3 Min Read
* FTSE 100 down 0.3 pct ahead of Fed decision
* Dixons Carphone falls back after results
* UK data points to mixed economic picture (Adds detail, updates prices at close)
By Kit Rees and Alistair Smout
LONDON, Dec 14 (Reuters) - Britain's top share index dipped on Wednesday, dropping back from its highest close since October, pulled lower partly by Dixons Carphone.
Britain's FTSE 100 was down 19.38 points, or 0.3 percent, at 6,949.19 points at its close. It edged down from 6,968.57, which had been its highest close since Oct. 28.
Dixons Carphone, Britain's largest electricals and mobile phone retailer, was the top faller, down 6.6 percent after reporting results. They beat forecasts but the company said it was planning for tougher times.
Analysts said the results provided little reason to raise estimates and one trader flagged comments from the chairman that suppliers might raise prices as prompting the falls.
"The uncertainty is weighing, but also the fact that the pound has weakened significantly ... is clearly increasing the costs of the company," said Ipek Ozkardeskaya, senior market analyst at London Capital Group, who added that the drop in the share price was nevertheless an overreaction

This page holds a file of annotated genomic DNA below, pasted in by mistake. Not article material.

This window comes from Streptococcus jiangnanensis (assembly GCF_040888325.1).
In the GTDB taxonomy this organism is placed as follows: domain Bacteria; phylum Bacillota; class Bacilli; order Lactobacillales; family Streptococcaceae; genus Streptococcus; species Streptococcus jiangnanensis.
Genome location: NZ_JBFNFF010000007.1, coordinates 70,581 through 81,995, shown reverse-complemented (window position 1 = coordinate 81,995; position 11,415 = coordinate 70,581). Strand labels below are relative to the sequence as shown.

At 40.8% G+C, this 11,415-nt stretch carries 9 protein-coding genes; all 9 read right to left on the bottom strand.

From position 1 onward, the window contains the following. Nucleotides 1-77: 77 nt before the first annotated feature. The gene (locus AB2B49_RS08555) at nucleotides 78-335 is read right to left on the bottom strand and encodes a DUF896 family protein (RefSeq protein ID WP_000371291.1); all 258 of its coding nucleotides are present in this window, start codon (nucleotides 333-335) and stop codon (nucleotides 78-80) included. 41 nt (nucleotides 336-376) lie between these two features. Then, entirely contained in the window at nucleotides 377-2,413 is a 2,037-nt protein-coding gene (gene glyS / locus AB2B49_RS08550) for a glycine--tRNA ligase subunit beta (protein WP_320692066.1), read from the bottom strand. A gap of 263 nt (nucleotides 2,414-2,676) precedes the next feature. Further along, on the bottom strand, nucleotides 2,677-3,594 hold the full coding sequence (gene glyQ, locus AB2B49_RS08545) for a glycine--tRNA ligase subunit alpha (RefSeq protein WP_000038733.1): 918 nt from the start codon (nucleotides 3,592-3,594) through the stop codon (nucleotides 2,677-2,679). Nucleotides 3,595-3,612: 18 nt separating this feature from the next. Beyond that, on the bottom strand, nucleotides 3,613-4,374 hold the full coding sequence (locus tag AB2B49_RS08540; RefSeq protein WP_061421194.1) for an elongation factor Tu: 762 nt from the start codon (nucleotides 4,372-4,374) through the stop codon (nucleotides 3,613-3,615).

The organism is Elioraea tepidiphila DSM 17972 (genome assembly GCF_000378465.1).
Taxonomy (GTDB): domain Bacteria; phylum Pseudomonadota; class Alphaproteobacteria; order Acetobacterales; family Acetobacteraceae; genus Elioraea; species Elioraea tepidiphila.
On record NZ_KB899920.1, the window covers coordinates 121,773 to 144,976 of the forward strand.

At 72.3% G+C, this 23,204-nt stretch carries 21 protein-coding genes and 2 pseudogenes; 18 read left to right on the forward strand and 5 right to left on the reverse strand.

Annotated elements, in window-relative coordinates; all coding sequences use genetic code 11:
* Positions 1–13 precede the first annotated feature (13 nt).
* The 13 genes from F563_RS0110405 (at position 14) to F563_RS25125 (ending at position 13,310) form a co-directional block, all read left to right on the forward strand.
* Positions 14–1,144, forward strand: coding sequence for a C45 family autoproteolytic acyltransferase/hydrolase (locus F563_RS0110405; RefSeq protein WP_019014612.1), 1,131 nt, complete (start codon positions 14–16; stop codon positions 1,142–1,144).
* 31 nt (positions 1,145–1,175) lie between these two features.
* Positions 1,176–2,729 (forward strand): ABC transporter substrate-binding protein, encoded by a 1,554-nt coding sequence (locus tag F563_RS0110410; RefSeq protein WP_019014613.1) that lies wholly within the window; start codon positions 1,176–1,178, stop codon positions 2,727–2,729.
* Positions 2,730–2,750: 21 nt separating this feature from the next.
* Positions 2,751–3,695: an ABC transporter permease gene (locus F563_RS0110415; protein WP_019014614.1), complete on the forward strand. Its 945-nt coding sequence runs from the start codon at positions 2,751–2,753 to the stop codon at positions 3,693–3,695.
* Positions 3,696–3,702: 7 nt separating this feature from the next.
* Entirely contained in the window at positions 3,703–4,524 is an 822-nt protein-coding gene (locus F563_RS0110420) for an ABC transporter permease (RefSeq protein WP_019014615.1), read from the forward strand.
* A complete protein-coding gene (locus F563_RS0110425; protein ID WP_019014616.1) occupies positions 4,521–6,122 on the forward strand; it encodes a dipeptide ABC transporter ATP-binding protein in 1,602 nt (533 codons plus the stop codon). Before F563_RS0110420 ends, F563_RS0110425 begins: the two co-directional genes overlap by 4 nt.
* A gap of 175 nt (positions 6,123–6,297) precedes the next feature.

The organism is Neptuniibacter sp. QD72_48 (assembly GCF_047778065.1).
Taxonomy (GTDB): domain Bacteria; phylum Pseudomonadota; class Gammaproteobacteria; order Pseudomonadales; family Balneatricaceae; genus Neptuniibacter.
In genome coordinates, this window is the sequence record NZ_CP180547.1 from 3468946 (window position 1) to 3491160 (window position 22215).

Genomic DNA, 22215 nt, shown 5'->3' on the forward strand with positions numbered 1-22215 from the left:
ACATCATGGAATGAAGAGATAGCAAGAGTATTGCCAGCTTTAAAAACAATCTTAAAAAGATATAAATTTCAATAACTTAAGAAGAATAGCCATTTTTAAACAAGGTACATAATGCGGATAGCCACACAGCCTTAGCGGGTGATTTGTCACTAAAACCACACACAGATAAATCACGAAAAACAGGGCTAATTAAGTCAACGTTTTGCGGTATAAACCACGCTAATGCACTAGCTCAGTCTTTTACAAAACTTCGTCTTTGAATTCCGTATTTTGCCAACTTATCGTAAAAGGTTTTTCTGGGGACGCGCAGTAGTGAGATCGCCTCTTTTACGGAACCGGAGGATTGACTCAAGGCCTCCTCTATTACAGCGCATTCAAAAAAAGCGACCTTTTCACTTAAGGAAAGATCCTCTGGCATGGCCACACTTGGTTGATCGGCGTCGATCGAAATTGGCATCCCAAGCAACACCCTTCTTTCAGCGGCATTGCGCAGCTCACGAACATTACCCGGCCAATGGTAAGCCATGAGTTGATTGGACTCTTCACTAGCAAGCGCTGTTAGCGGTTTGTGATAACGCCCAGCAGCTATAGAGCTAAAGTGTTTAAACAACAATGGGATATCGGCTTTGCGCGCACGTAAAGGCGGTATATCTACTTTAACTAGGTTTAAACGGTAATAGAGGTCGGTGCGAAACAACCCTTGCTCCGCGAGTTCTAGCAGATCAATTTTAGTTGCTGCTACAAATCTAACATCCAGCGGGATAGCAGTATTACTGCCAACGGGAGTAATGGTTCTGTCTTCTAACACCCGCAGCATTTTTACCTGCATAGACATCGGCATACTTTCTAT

Traders said the index was also in a tight range ahead of the U.S. Federal Reserve's decision on interest rates, which is due after the market closes.
Miners were on the back foot as copper dropped ahead of the decision, though precious metals miners Polymetal and Fresnillo gained 6.4 percent and 3.5 percent respectively as the price of gold was supported by a softer dollar.
The FTSE 250 mid-cap index, which has higher domestic exposure, slightly underperformed the blue chips.
British households are currently feeling the least financial pressure since May 2015, buoyed by the economy's solid performance since June's Brexit vote, but they are increasingly worried about higher inflation next year, a survey showed on Wednesday.
In a similarly mixed update on the state of the UK economy, the number of people in work in Britain fell for the first time in more than a year in the three months to October, official data showed on Wednesday, but wages rose.
"We remain pessimistic about both consumption and investment as the UK economy heads into 2017," analysts at UBS said in a note.
"(We) reiterate our view that further monetary easing during the course of next year is likely to be required to ensure the loss of economic momentum is cushioned."
Among FTSE 100 risers, Micro Focus rose 4.2 percent and posted its biggest rise in three months after results beat expectations. (Reporting by Alistair Smout and Kit Rees; Editing by Gareth Jones)